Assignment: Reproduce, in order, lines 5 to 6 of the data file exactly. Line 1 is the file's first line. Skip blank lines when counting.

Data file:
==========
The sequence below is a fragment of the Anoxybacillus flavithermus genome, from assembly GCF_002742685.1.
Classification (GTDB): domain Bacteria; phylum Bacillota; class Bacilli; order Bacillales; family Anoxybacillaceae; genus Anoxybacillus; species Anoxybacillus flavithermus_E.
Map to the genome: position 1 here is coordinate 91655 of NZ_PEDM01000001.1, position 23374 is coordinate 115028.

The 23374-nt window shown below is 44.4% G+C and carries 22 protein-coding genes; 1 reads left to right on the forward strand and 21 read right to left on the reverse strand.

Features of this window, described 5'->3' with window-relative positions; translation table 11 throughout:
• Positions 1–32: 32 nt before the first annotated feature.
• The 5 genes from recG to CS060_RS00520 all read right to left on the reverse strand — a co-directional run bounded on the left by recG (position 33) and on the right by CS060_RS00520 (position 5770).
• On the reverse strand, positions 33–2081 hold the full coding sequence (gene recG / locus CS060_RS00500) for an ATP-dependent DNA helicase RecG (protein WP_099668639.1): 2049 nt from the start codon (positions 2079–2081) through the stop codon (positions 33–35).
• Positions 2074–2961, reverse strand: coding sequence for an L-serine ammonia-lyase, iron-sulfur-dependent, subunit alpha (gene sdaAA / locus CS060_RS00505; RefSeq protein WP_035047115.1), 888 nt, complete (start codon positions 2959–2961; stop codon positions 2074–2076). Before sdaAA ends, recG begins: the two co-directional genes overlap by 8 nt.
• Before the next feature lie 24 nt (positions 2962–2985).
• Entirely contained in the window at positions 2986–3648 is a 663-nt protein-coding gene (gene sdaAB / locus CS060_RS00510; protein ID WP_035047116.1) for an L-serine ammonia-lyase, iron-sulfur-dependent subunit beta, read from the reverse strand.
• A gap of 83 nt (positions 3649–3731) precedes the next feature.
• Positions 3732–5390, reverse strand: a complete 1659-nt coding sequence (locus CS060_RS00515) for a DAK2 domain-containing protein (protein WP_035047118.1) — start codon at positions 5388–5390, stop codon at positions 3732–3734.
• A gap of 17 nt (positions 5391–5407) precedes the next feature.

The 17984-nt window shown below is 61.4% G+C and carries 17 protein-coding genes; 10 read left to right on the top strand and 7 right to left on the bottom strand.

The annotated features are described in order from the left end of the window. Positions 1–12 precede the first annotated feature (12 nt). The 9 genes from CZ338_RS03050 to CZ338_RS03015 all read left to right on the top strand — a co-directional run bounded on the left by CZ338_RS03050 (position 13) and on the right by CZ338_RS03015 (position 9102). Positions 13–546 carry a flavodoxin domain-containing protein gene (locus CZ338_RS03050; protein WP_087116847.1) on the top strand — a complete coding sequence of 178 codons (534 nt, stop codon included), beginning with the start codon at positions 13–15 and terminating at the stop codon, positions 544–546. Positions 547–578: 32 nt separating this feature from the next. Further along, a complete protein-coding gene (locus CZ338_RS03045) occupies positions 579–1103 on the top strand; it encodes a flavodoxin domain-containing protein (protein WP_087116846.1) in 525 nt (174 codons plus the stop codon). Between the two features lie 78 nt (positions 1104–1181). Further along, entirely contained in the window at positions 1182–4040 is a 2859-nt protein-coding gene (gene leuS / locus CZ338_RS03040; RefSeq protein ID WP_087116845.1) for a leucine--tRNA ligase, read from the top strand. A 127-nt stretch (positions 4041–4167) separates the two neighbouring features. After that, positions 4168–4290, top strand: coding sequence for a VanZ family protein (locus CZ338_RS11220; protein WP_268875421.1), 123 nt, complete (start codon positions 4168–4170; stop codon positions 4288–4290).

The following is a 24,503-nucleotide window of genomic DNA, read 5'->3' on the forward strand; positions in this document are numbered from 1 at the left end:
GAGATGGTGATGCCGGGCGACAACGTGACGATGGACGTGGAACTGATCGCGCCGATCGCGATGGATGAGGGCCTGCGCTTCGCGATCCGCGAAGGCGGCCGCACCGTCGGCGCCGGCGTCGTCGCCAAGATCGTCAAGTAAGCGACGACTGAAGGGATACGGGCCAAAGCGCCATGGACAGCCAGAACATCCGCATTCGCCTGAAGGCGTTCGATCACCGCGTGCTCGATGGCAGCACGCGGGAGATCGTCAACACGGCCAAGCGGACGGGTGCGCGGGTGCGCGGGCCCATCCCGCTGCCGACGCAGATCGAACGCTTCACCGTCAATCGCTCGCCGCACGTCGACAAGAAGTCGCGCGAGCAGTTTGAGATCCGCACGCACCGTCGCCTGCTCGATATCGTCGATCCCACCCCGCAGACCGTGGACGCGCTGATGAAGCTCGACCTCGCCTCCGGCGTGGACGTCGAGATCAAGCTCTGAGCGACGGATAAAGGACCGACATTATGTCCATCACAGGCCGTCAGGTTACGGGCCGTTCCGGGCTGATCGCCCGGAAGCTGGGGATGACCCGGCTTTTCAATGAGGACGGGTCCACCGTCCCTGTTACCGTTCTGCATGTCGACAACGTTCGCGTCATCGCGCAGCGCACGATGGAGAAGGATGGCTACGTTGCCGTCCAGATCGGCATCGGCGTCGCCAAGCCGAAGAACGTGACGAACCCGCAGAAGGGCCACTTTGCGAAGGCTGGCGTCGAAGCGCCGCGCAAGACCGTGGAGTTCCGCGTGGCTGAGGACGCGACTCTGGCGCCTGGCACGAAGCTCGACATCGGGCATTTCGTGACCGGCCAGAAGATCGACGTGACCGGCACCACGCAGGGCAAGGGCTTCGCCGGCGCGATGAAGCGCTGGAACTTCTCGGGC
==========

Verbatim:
Features of this window, described 5'->3' with window-relative positions; translation table 11 throughout:
• Positions 1–32: 32 nt before the first annotated feature.